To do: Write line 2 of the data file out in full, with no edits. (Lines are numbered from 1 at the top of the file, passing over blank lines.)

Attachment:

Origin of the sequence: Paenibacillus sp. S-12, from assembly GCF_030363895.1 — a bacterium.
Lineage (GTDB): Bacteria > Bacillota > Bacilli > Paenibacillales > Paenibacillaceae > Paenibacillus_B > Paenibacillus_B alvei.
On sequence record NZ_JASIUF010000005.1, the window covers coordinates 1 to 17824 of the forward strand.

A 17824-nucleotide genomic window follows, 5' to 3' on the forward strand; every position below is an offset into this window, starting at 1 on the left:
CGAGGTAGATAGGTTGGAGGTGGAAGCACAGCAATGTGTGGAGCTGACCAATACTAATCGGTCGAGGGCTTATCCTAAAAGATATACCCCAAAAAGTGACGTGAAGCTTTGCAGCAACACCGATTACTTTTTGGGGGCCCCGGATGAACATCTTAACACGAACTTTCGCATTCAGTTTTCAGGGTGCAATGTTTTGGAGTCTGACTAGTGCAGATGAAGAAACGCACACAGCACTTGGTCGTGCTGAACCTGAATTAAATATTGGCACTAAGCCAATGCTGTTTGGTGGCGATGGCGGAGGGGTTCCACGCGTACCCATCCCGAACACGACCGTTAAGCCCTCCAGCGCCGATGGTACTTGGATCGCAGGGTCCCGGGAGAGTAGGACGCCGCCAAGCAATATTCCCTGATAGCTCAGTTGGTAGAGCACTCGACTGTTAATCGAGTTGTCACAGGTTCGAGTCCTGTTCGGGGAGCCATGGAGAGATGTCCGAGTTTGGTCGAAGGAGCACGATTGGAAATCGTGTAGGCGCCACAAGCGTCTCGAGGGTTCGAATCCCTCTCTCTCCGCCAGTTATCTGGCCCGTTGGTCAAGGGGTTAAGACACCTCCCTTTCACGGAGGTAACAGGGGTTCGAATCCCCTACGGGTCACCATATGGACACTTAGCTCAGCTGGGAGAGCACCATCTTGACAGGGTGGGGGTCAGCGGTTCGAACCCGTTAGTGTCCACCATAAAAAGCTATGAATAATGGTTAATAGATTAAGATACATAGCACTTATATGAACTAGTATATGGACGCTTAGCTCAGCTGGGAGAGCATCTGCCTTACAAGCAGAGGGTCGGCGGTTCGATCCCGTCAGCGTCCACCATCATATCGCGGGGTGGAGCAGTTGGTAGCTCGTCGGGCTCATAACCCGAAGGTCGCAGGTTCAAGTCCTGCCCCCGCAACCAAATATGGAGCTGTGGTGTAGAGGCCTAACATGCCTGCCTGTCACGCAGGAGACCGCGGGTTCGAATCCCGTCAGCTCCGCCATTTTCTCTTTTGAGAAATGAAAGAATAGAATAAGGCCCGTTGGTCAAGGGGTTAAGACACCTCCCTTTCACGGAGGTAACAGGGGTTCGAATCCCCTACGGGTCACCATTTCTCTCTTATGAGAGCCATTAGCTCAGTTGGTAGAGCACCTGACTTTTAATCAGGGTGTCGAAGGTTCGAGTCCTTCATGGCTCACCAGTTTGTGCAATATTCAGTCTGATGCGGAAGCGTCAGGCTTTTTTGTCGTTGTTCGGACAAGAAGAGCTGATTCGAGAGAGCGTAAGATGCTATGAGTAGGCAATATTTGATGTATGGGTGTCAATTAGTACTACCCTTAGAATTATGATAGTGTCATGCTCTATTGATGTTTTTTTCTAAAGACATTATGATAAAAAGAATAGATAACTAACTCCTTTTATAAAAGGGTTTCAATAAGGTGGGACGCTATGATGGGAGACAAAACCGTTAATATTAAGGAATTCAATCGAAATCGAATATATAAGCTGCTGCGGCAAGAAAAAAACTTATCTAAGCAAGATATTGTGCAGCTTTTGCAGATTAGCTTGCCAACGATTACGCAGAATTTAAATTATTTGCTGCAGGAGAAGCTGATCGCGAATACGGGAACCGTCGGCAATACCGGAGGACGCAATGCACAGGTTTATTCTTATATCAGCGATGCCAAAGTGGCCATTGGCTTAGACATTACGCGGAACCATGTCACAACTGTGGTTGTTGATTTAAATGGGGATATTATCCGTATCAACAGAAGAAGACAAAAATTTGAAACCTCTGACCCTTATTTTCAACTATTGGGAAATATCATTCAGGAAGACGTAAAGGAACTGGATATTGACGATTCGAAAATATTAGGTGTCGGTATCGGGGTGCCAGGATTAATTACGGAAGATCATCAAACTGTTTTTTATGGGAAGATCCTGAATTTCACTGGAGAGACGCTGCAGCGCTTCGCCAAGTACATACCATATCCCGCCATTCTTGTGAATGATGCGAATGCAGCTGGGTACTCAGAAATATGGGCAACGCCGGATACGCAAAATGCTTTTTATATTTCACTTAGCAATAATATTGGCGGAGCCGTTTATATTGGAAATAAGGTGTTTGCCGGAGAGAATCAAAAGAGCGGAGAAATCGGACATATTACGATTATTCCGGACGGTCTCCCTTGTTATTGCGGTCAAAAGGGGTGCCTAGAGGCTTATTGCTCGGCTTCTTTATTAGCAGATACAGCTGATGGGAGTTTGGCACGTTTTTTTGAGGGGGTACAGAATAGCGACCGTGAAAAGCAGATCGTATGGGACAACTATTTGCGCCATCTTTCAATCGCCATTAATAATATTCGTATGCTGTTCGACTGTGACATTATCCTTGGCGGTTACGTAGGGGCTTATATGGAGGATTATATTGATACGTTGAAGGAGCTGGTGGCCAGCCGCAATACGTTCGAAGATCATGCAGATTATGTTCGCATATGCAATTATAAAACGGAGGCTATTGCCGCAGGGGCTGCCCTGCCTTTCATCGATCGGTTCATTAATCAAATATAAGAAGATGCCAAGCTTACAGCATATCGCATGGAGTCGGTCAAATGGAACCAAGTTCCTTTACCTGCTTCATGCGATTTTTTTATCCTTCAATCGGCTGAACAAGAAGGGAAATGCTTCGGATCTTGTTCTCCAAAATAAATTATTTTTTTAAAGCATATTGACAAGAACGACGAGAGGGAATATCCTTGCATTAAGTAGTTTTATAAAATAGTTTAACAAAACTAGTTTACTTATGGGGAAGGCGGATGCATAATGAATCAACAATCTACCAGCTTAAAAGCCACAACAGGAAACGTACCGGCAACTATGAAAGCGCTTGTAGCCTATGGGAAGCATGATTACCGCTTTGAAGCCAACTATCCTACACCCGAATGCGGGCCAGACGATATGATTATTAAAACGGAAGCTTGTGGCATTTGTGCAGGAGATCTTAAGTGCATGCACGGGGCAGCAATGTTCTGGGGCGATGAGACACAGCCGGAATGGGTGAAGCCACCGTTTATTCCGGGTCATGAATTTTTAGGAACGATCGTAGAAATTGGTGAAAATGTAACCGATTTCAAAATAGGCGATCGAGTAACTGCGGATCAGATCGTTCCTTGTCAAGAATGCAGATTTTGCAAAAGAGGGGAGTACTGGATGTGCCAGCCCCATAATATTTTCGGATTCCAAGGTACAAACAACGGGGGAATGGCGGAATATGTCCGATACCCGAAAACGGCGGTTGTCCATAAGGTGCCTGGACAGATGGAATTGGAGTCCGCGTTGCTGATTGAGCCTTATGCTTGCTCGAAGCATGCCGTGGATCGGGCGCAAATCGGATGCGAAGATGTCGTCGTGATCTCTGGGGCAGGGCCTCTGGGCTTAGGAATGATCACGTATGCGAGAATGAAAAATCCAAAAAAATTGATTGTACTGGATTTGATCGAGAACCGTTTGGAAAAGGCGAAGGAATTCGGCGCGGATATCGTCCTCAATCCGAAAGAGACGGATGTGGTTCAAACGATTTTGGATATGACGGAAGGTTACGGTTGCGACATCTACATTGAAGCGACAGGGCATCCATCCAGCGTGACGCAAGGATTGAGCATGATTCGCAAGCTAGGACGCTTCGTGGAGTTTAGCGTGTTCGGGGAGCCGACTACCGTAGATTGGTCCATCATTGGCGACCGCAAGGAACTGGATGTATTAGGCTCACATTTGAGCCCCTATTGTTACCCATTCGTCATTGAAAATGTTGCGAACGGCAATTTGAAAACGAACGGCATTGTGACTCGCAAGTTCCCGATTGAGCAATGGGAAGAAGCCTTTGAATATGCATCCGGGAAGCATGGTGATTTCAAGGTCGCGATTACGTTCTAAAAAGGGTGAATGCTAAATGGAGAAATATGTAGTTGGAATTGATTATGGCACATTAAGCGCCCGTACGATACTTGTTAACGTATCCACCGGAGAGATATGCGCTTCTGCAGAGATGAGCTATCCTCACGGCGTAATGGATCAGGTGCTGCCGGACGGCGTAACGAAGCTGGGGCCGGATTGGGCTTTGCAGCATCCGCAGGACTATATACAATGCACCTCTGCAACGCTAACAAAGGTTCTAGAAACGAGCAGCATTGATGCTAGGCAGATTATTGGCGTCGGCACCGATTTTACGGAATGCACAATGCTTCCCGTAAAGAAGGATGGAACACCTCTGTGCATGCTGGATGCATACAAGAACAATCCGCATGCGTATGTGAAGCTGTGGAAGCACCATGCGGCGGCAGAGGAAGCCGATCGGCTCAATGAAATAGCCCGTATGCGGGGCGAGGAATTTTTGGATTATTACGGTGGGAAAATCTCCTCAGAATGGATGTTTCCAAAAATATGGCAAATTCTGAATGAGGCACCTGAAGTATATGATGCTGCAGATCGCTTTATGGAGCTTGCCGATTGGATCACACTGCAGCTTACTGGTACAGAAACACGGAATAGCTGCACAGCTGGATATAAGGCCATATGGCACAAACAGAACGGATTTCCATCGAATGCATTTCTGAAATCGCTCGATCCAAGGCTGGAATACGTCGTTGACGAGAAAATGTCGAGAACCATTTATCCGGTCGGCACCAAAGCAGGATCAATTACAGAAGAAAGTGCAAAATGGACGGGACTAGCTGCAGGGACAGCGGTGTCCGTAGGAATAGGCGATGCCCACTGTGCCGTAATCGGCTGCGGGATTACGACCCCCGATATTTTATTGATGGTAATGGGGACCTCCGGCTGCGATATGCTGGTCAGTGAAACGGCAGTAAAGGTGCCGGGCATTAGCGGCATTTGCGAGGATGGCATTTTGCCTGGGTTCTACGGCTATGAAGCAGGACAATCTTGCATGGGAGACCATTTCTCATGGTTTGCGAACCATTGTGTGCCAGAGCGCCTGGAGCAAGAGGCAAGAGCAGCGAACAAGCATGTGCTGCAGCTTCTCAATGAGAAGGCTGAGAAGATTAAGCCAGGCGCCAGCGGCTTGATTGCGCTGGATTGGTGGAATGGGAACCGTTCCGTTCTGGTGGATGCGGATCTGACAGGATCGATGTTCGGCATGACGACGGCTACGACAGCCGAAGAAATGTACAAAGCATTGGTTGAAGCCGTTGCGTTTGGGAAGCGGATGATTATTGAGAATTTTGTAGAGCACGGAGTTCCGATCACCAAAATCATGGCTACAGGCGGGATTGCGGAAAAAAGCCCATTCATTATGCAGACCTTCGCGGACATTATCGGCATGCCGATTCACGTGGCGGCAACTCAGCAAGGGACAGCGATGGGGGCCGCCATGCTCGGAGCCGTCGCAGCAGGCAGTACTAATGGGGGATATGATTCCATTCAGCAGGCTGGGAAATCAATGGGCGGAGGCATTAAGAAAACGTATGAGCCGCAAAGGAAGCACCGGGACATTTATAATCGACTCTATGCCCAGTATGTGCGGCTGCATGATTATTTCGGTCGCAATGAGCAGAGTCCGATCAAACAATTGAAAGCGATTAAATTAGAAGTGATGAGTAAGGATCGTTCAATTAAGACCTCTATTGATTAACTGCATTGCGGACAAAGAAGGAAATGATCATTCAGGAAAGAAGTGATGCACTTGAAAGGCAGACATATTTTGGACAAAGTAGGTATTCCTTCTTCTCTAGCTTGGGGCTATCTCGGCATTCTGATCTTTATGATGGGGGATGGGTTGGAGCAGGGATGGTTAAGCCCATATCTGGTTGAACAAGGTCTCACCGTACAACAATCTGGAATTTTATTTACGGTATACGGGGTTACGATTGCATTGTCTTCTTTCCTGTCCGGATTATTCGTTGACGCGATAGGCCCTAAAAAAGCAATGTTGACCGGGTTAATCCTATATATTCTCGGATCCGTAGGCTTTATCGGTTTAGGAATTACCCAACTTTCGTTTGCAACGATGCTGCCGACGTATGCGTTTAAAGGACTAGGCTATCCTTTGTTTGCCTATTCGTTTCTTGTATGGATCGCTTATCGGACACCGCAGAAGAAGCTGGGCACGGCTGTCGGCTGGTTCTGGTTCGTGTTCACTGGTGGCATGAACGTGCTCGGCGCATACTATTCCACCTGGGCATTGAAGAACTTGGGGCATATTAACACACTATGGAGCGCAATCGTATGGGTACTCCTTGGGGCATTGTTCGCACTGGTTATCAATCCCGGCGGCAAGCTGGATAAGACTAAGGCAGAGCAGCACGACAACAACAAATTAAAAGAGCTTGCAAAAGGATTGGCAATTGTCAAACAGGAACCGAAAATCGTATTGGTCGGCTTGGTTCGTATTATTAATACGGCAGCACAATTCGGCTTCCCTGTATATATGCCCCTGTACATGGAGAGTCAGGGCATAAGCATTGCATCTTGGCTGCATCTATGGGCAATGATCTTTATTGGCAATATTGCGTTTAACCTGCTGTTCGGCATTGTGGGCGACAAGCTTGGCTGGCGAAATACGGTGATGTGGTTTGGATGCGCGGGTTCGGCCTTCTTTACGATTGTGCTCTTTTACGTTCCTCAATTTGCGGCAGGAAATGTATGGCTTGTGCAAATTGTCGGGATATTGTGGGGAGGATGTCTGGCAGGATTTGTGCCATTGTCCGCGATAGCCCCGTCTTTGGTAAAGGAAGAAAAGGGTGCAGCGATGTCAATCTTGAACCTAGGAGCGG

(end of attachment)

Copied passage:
Lineage (GTDB): Bacteria > Bacillota > Bacilli > Paenibacillales > Paenibacillaceae > Paenibacillus_B > Paenibacillus_B alvei.